New York Philharmonic: It’s women front and centre

New York Philharmonic: It’s women front and centre


norman lebrecht

March 21, 2023

The orchestra has just unrolled its 2023-24 season. Just? Well about 24 hours after sharing it with editors on the parish rag.

So here, at a glance, is what we find in October:

1 Long delayed debut of conductor Mirga Gražinytė-Tyla (pic) across 4 concerts.

2 NY premiere of Elena Firsova’s piano concerto by Yefim Bronfman (3 concerts).

3 Jeannette Sorrell leads Handel’s Israel in Egypt (2 concerts)

4 Unsuk Chin double concerto (1 concert)

And that’s just the first full month of the season.

Dis is the new parity.


  • Sine Nomine says:

    It’s about damn time!

  • John Chunch says:

    Women are consistently delivering sensitive, powerful, and ego-free performances from the podium. This is the future – get used to it!

    • Robin says:

      The Miramar Group: John Chunch, above, is talking rubbish. A group of us here in Miramar, Wellington, decided to listen to women conductors. We’re all ex-musicians and decided to compare 8 of the same works recorded by women and 8 by men from the standard classical repertoire. This was a blind test in the sense that only one of our group knew which recordings were by women and which were by men. With full orchestral scores (Dover) in front of us we made notes as the music played. The result was none of us could tell which recordings were by men and which were by women. One or two picks were correct but that was probably by chance. Amongst the women we found none were “consistently delivering sensitive, powerful, and ego-free performances”. Rubbish. On the contrary all performances had a pervading sameness. I challenge anyone to play any classical recording and say “Ah yes, that’s a female conducting.” For goodness sake cut out the woke gender signaling.

      • Jobim75 says:

        Time to push back indeed!!

      • pura musica artists says:

        I agree with the fact, that you cannot hear “female conducting”. That would be kind of ridiculous. There is good conducting and bad conducting. Period. That said, women on the podium still do not get the same opportunities as their male colleagues. And that’s why I applaud the New York Philharmonic for the upcoming season. This has nothing to do with woke-ism. Give female conductors a chance and let the public and the orchestras decide.

      • Gianni says:

        Thank you, but unfortunately ideology and facts are two different things.

    • Tamino says:

      women… ego-free… rrright…

    • Anonymous says:

      I see sexism is alive and well in 2023.

  • CleferClefer says:

    “Dis is the new parity?” They’re all first-rate names with first-rate track records. Just close your eyes, if you must, listen to the music, and then decide.

    • Barry Guerrero says:

      Common sense is often times not welcomed around here. So far you’re doing just fine (if you give a hoot about ‘thumbs up’ and ‘thumbs down’).

  • Save the MET says:

    To paraphrase Dimitri Mitropoulos as Music Director of the NY Phil in the 1950’s when writing to Steinway when they were pushing Gunnar Johannsen and the Busoni piano concerto and negating their request, “When we bring in Rudolf Serkin to perform something unknown by the public and interesting, we fill half the house. When we bring in Mr. Serkin to perform the Beethoven 5th Piano Concerto, we fill the house.” Unfortunately the same holds true today. War horses by male composers, conducted by well known male conductors still fill the house. You don’t hear Clara Schumann, or Fanny Mendelssohn, or Cecile Chaminade’s works getting dusted off for performance by major orchestras. I wish it were different, but ticket sales and paid butts in seats clearly tell us it’s not. Marin Alsop as a female conductor still remains a unicorn so to speak. The one way the house gets filled is if there is a male conductor conducting a war horse after the intermission with a book ended piece written by a female composer during the first part of the concert. It gets heard, but that’s not why the public is there. The classical music business is generally sexist. There is really not a great explanation, but it is.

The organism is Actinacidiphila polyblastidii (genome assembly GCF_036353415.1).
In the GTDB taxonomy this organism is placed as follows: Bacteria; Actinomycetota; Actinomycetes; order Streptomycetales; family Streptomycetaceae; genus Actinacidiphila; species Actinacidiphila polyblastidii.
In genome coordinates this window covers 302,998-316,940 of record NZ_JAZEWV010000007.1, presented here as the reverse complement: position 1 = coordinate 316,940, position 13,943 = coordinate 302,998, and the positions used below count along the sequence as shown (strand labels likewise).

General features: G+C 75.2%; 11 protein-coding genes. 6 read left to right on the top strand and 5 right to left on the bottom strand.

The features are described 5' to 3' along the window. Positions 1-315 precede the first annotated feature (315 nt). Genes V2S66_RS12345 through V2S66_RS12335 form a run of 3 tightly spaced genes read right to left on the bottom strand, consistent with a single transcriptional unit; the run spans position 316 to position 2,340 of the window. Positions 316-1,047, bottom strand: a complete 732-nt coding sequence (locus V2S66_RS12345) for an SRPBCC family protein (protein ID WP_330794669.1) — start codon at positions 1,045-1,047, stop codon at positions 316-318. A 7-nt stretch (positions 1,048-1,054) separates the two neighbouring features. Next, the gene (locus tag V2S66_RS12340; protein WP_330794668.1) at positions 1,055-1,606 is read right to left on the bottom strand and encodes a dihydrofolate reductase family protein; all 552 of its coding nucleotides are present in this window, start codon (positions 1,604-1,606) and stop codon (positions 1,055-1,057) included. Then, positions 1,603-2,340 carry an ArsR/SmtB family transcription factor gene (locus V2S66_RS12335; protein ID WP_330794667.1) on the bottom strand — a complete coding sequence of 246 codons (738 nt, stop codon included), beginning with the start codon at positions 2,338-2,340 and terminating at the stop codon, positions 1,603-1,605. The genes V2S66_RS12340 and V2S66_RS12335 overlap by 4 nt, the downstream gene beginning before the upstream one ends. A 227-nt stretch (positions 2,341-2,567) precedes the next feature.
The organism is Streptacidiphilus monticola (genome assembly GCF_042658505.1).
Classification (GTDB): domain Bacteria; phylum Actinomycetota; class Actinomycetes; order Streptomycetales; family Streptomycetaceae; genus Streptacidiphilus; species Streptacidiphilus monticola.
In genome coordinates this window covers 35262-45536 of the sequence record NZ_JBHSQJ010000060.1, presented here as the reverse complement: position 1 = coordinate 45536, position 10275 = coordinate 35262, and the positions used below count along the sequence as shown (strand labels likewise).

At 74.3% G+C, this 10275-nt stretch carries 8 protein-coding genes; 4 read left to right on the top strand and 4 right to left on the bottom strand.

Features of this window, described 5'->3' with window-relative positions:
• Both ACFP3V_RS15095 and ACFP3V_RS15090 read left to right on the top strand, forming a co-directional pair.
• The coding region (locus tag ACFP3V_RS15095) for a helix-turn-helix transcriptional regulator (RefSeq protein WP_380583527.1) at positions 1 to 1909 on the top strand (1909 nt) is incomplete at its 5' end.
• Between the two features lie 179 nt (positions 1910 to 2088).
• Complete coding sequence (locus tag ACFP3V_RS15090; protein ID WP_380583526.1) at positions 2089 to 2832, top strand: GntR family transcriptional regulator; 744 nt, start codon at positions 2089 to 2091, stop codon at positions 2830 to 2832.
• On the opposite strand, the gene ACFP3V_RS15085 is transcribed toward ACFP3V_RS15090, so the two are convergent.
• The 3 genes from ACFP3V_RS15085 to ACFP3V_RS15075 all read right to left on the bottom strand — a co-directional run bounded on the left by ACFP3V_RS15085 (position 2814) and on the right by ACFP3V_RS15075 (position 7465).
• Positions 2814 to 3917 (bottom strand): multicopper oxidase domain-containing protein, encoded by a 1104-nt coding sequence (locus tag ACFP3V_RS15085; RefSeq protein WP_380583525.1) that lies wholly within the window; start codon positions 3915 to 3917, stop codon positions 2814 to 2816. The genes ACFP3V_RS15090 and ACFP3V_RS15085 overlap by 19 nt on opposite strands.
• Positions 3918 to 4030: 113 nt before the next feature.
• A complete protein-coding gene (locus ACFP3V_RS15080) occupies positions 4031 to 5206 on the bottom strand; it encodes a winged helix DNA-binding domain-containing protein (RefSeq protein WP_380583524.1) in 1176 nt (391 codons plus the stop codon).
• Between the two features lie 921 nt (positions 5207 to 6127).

• Rebuild the Met with better acoustics says:

      I think a bit clarification is needed here. All three composers you bring up were pianists, and were not involved with orchestras per se. Clara Schumann wrote her early piano concerto (and it’s a good one). Fanny Mendelssohn composed a concert overture, and little else for orchestra. Ms. Chaminade composed a “Konzertstuck” for piano and orchestra; ballet music to “Callirhoe”, and a few other minor orchestral works. None of them composed a symphony or a tone poem. As for Marin Alsop, you really consider her as little more than a unicorn? (actually, I’m not certain just what you mean by that). What about JoAnn Fallletta, who just keeps coming out with knock-out recordings on the Naxos label?

      • Ludwig's Van says:

        The quality of the Clara Schumann Concerto is debatable – personally i think it’s overrated. The Chaminade Concertstuck is a fine work, and its neglect is inexplicable.

  • Samach says:

    Van Zweden gets Mahler 2 as his farewell concert.

    Poor guy, doesn’t get Mahler 9, the ultimate sign of respect and love conferred on a conductor by the Philharmonic (Dudamel got it and he wasn’t even named as music director then), and no victory lap at Carnegie Hall (that honor went to Muti and the CSO for his final season), and even the NYT joked that there’s nothing they want “Resurrected” by Zweden of his era at the Philharmonic.

    • Barry Guerrero says:

      Maybe some people would rather hear the “Resurrection” than the 9th. I would. As far as it concerns me, noisy concert audiences nearly always ruin my experience at a Mahler 9 performance. I hardly think performing the 2nd Symphony is somehow a snub.

  • anon says: